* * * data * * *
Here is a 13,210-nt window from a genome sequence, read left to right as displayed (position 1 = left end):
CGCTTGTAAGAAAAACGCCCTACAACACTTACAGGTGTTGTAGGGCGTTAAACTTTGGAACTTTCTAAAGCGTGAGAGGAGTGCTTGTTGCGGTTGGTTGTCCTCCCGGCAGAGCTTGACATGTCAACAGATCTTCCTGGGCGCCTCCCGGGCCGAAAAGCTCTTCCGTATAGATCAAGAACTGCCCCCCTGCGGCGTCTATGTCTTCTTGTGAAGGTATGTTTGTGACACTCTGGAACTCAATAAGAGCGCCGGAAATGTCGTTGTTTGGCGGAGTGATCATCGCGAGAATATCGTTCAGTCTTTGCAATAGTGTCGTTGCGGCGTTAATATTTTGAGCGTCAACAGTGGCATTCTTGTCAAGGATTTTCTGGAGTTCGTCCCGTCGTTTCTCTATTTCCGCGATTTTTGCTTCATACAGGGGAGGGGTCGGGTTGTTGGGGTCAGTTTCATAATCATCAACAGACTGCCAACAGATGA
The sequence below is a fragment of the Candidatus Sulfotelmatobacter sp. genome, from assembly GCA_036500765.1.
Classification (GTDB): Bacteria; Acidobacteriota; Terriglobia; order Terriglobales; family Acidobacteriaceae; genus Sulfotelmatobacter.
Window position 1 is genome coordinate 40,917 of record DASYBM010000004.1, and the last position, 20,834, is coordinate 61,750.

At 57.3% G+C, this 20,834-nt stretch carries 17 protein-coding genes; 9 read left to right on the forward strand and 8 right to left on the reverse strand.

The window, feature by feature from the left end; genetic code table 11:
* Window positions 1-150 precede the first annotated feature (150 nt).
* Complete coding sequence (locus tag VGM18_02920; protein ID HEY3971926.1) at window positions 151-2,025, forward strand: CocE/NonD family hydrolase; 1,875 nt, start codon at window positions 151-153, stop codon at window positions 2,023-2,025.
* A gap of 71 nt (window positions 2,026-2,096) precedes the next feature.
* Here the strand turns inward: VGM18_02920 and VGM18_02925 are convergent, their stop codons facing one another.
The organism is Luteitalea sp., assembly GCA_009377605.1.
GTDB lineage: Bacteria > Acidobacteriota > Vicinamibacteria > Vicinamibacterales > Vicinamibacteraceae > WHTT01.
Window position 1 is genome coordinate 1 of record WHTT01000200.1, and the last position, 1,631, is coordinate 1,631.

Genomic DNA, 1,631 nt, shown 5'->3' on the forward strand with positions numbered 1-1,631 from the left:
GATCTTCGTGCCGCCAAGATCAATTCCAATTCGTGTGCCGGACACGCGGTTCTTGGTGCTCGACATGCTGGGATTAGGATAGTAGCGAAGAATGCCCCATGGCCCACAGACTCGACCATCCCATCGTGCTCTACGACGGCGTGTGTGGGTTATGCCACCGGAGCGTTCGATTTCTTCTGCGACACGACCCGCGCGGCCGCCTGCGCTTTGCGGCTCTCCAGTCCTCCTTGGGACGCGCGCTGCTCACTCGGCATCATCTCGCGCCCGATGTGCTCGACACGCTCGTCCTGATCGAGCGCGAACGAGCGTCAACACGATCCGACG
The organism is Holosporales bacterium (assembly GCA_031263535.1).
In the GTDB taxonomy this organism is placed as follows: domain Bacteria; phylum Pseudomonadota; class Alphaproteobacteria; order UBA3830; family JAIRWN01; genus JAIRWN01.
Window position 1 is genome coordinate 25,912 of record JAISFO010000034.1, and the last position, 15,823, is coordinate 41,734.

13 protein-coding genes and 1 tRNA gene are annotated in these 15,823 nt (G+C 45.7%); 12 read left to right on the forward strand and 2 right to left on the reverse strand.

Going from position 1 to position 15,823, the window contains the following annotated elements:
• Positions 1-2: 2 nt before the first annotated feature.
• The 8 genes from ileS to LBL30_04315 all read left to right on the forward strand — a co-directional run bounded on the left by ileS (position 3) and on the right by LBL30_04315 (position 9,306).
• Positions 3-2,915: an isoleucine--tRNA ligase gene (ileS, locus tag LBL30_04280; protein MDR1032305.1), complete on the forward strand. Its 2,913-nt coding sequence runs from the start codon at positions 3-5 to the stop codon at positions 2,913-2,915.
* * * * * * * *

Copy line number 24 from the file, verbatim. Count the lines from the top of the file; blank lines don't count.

• Positions 3-2,915: an isoleucine--tRNA ligase gene (ileS, locus tag LBL30_04280; protein MDR1032305.1), complete on the forward strand. Its 2,913-nt coding sequence runs from the start codon at positions 3-5 to the stop codon at positions 2,913-2,915.